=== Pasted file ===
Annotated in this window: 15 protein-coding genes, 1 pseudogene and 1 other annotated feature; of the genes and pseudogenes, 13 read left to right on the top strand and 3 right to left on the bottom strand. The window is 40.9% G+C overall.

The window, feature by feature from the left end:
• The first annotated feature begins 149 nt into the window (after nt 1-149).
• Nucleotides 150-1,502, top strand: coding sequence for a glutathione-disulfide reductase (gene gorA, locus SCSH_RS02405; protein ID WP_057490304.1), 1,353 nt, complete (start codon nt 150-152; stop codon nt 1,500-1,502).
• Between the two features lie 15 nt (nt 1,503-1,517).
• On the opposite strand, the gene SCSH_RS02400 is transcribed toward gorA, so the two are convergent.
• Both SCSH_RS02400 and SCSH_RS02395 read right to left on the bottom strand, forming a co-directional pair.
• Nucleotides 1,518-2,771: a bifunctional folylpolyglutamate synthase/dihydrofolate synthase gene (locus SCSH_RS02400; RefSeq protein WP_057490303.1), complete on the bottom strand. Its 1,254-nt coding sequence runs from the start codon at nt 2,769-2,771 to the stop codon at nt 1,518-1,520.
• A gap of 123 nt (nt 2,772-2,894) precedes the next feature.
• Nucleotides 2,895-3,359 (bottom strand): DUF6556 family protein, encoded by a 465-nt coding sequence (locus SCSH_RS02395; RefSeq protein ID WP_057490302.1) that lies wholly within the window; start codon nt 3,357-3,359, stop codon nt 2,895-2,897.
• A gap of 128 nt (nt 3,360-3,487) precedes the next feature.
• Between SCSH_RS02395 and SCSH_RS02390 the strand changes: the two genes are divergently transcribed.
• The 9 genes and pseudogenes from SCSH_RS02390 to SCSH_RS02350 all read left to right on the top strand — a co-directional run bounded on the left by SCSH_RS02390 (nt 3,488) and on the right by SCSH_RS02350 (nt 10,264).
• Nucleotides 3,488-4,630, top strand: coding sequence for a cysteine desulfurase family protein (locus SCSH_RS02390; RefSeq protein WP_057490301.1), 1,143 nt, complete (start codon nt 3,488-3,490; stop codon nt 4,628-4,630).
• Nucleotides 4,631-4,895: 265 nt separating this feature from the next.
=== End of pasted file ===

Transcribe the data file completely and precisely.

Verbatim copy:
Annotated in this window: 15 protein-coding genes, 1 pseudogene and 1 other annotated feature; of the genes and pseudogenes, 13 read left to right on the top strand and 3 right to left on the bottom strand. The window is 40.9% G+C overall.

The window, feature by feature from the left end:
• The first annotated feature begins 149 nt into the window (after nt 1-149).
• Nucleotides 150-1,502, top strand: coding sequence for a glutathione-disulfide reductase (gene gorA, locus SCSH_RS02405; protein ID WP_057490304.1), 1,353 nt, complete (start codon nt 150-152; stop codon nt 1,500-1,502).
• Between the two features lie 15 nt (nt 1,503-1,517).
• On the opposite strand, the gene SCSH_RS02400 is transcribed toward gorA, so the two are convergent.
• Both SCSH_RS02400 and SCSH_RS02395 read right to left on the bottom strand, forming a co-directional pair.
• Nucleotides 1,518-2,771: a bifunctional folylpolyglutamate synthase/dihydrofolate synthase gene (locus SCSH_RS02400; RefSeq protein WP_057490303.1), complete on the bottom strand. Its 1,254-nt coding sequence runs from the start codon at nt 2,769-2,771 to the stop codon at nt 1,518-1,520.
• A gap of 123 nt (nt 2,772-2,894) precedes the next feature.
• Nucleotides 2,895-3,359 (bottom strand): DUF6556 family protein, encoded by a 465-nt coding sequence (locus SCSH_RS02395; RefSeq protein ID WP_057490302.1) that lies wholly within the window; start codon nt 3,357-3,359, stop codon nt 2,895-2,897.
• A gap of 128 nt (nt 3,360-3,487) precedes the next feature.
• Between SCSH_RS02395 and SCSH_RS02390 the strand changes: the two genes are divergently transcribed.
• The 9 genes and pseudogenes from SCSH_RS02390 to SCSH_RS02350 all read left to right on the top strand — a co-directional run bounded on the left by SCSH_RS02390 (nt 3,488) and on the right by SCSH_RS02350 (nt 10,264).
• Nucleotides 3,488-4,630, top strand: coding sequence for a cysteine desulfurase family protein (locus SCSH_RS02390; RefSeq protein WP_057490301.1), 1,143 nt, complete (start codon nt 3,488-3,490; stop codon nt 4,628-4,630).
• Nucleotides 4,631-4,895: 265 nt separating this feature from the next.